Males in post-Communist nations dying sooner

Men-women ratio falling as a result, study finds

August 01, 1999|By NEW YORK TIMES NEWS SERVICE

UNITED NATIONS -- Across many of the post-Communist countries of the former Soviet Union and in parts of Eastern Europe, the ratio of men to women is falling, the United Nations says in a new report, because men in those countries are leading shorter and less healthy lives.

These countries are paying "a high social and human cost for their transition to a market economy," the U.N. Development Program says in its report on the former Communist countries of the Soviet Union and the old Soviet bloc. The most striking feature has been "the loss of lives among young and middle-aged men, which is reflected in an abnormally low ratio of men to women across the region."

The causes, the report says, "include rising suicide rates, declining life expectancy, poor health care and an increase in self-destructive behavior [such as] drug and alcohol abuse and crime."

Taking as a standard of comparison the ratio of 96 men to every 100 women in Britain and Japan, the report calculates that there are 9.6 million "missing men" in the countries of the region.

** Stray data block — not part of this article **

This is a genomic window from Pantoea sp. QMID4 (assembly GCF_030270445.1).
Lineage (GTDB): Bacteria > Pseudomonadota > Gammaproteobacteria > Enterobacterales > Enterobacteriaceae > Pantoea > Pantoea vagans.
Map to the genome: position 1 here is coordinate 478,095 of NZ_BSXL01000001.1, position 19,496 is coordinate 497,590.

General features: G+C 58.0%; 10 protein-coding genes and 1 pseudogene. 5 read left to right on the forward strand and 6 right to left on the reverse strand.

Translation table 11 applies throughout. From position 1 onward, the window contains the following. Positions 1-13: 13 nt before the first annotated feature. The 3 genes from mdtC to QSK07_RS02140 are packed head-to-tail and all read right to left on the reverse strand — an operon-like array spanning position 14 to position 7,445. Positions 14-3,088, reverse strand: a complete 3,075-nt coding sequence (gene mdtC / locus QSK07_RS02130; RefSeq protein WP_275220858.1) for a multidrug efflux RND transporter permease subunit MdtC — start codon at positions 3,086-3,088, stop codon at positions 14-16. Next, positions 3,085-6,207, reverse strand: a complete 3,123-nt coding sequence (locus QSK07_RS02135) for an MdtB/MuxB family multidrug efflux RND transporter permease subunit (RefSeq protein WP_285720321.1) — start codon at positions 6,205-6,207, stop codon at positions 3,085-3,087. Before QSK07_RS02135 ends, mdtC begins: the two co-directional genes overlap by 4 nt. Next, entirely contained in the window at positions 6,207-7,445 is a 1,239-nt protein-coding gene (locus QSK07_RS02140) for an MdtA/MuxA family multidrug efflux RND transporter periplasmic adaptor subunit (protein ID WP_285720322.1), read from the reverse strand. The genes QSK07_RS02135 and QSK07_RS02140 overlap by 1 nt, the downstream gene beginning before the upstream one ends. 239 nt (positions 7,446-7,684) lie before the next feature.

The explanation lies partly in a recent decline in men's life expectancy in many of the countries. The life expectancy of Russian men has fallen by four years since 1980, to 58 years, 10 fewer than in China. Life expectancy has also declined in Ukraine, Belarus and Armenia, as well as in Latvia, Lithuania, Romania and Bulgaria.

The report also points to a decline in overall birth rates and high mortality rates in almost all the countries surveyed, which it attributes to reduced living standards, increased insecurity and unemployment, and the deterioration in social services, including health services, since communism's fall.

These factors have also resulted in a sharp increase in the number of suicides. Since 1989, the suicide rate in Russia has risen 60 percent, in Latvia 95 percent, and in Lithuania 80 percent.

"The transition to a market economy has thus been accompanied by a demographic collapse and a rise in self-destructive behavior, especially among men," the report concludes.

As further evidence of the high cost of making the transition to a market economy, the report says the number of people in the region living on an income as little as $4 a day rose to 32 percent of the population in 1994, from 4 percent in 1988.

Pub Date: 8/01/99

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